The year 2004 was a decidedly mixed one for the life insurance business. The industry saw a number of positive trends, including gains in the sale of universal life and a rise in corporate-owned life insurance for nonqualified deferred compensation and supplemental executive retirement plans.
But insurance companies continued to suffer from a decline in new and experienced producers. Congressional passage of lifetime savings accounts and permanent repeal of the estate tax also could crimp life policy sales significantly, advisors warn.
Robust sales in 2004 gave the industry reason to cheer. A third quarter report on U.S. individual life insurance sales from LIMRA International, Windsor, Conn., shows a 6% rise in annualized premiums during the quarter. The gain contributed to a 9% increase for the first 9 months of 2004 when compared to the same period of 2003.
Fueling most of the growth was sales of universal life insurance. UL revenue, which was up 12% during the third quarter and 20% for the year, now accounts for the largest share (37%) of individual, permanent life policy sales, a rise of 2% over the year-ago period. Underpinning ULs dominance is the increasing popularity of long-term, secondary guarantees, the report noted.
While variable life and variable universal life products collectively enjoyed a rise of 2% for the first 9 months of 2004 (7% if one variable underwriter is excluded), whole life annual premiums declined 2% for the quarter and the 9-month period. The products slide in market share during the past decade reflects, in part, the diminishing number of its chief backers, dividend-paying mutual life insurance companies.
But Elaine Tumicki, a corporate vice president of product research at LIMRA, says there always will be a place for the product.
“Whole life policies continue to be used in 412(i) pension plans for small companies because of 412(i)s guarantee requirements,” says Tumicki. “But given the IRS scrutiny of these plans during the past year, their fortunes will ebb and flow with the regulatory environment.”
The same applies to survivorship (or second-to-die) policies. While survivorship premiums posted 22% and 16% gains for the third quarter and first 9 months of 2004, respectively, Tumicki cautions against long-term optimism. The reason: the prospect of permanent repeal of the estate tax, which would render survivorship death benefits unnecessary to pay for it.
But even if the estate tax were permanently repealed, Tumicki says second-to-die policies may still be needed to cover capital gains taxes at death. The Economic Growth and Tax Relief Reconciliation Act of 2001, which gradually phases out the estate tax before sunsetting in 2011, also repealed the step-up in basis rule for property received from a decedent whose death occurs after 2009. EGTRRA thus transformed the estate tax into an income tax payable by estate beneficiaries when property is sold.
Permanent repeal of the estate tax, however, should not be expected if organizations representing the insurance community have anything to say about the matter. Prominent among them is the National Association of Insurance and Financial Advisors, Falls Church, Va. NAIFA, with 65,000-plus members nationwide, advocates estate tax “reform,” which might entail, for example, elimination of the estate tax for individuals whose income or assets fall below a certain threshold.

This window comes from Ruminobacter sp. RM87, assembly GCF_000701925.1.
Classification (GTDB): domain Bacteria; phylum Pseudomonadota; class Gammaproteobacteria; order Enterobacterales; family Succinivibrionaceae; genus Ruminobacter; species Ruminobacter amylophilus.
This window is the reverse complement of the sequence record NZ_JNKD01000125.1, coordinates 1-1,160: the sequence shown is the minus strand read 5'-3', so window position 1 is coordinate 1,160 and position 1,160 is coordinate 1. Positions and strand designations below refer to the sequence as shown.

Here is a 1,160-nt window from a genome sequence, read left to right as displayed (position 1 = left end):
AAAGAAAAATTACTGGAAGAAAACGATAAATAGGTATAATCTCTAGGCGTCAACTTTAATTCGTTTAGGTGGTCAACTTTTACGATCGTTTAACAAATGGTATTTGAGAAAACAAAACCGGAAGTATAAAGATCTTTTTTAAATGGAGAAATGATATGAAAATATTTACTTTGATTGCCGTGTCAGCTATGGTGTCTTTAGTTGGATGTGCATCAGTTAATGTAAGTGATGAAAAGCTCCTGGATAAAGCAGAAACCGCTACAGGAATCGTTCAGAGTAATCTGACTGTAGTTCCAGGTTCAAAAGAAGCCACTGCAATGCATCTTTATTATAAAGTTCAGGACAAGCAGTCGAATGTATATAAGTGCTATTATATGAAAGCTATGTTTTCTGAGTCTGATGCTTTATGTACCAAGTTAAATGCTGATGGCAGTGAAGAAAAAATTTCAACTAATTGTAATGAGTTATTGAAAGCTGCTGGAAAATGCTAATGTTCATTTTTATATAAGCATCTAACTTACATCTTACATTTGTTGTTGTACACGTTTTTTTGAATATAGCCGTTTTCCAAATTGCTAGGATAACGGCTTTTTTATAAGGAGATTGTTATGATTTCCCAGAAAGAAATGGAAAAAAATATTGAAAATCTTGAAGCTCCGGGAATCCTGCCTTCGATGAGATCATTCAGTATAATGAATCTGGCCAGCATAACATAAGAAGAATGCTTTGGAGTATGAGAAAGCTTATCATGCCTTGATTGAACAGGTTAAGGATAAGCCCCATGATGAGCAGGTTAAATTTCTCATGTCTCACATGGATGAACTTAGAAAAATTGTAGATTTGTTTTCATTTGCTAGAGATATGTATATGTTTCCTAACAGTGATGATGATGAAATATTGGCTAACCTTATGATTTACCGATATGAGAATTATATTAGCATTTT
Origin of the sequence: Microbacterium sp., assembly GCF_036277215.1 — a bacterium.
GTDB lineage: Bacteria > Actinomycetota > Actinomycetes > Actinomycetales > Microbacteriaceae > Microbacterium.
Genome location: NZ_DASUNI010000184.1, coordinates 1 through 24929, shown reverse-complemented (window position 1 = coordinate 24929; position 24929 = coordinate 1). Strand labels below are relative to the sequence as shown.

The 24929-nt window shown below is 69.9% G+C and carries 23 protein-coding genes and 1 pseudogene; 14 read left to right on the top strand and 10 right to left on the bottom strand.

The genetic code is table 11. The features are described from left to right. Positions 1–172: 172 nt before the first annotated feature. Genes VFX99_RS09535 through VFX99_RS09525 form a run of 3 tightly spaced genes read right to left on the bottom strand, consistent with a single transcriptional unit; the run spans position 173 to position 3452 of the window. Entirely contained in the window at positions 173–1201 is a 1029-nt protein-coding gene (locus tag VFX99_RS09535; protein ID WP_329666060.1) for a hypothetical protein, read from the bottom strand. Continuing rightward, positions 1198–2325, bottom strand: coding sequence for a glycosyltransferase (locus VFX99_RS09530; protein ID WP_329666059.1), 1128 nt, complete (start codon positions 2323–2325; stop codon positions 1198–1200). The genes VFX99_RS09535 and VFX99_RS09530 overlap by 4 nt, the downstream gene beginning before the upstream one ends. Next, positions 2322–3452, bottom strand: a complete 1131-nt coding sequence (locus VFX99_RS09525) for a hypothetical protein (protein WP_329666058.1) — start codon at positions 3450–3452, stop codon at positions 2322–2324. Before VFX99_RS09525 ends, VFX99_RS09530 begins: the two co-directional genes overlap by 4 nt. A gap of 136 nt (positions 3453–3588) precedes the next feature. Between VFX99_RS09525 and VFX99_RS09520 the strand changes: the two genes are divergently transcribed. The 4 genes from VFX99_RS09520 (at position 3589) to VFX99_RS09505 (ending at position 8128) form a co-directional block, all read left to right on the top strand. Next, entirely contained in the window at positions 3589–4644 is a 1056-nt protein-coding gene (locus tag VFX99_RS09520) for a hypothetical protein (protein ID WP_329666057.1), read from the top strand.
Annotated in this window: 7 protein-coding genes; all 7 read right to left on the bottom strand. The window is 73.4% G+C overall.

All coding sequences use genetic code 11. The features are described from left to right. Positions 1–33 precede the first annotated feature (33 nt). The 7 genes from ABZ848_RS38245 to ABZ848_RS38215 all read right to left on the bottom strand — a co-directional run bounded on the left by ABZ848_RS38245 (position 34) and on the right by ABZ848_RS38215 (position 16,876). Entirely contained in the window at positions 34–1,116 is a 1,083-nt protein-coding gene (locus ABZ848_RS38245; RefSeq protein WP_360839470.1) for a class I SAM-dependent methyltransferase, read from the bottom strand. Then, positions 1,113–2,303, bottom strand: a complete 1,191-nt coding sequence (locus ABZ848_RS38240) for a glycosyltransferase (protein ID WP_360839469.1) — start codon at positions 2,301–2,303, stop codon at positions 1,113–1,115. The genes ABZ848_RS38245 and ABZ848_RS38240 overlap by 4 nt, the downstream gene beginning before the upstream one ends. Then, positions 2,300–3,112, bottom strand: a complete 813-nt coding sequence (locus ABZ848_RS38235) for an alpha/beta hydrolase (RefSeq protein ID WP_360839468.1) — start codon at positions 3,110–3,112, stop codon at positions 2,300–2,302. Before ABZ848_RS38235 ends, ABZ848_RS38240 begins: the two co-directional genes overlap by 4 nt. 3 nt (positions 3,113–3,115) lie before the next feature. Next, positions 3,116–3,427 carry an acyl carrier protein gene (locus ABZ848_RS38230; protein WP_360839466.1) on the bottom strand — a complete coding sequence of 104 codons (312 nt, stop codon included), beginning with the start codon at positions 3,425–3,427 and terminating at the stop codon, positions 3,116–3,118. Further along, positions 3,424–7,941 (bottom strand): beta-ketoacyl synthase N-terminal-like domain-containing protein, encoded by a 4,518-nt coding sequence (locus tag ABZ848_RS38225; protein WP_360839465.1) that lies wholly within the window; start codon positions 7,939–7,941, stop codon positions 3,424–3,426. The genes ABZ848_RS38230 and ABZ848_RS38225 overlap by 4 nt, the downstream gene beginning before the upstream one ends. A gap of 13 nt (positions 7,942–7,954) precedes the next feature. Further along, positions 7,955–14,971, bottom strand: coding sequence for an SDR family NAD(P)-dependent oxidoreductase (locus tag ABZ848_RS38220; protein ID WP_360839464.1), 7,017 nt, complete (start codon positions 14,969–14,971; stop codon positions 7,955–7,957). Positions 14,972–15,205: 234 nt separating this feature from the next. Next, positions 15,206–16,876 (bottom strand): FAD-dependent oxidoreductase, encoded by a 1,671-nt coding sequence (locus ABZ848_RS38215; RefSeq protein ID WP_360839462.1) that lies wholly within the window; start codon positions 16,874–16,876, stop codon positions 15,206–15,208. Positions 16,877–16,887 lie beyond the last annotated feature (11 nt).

NAIFA is engaged in other lobbying efforts. Topping the list: preventing congressional enactment of a bill allowing for Lifetime Savings Accounts. As now envisioned by the Bush administration, the proposal would permit individuals to deposit up to $5,000 per year tax-free into an LSA account. They also could withdraw the money at any time, tax-free and without penalty.
“These accounts will entice people into short-term savings, killing permanent life insurance and probably annuities as well,” says NAIFA CEO David Woods. “Who wouldnt buy term [insurance] and invest the difference in a lifetime savings account? There is as yet no legislation, but were certainly making our concerns known.”
A long-term goal of NAIFA, making life insurance premiums tax-deductible, would aid in incenting more middle income people to obtain life insurance, Woods claims. If this market segment continues to be underservedan estimated one-third of American households lack a life policy or dont have enough coveragethen Congress might be tempted to withdraw the vehicles tax benefits. Woods adds that Wall Street, because of its focus on short-term profits, shares part of the blame for the current situation.
“If Wall Street continues to focus on companies 90-day performance, then CEOs of [insurance] stock companies are very much limited in their ability to make long-term investments,” he says. “But if Wall Street begins to be concerned about long-term shareholder value, then I have great hope the industry will begin to solve the middle market problem.”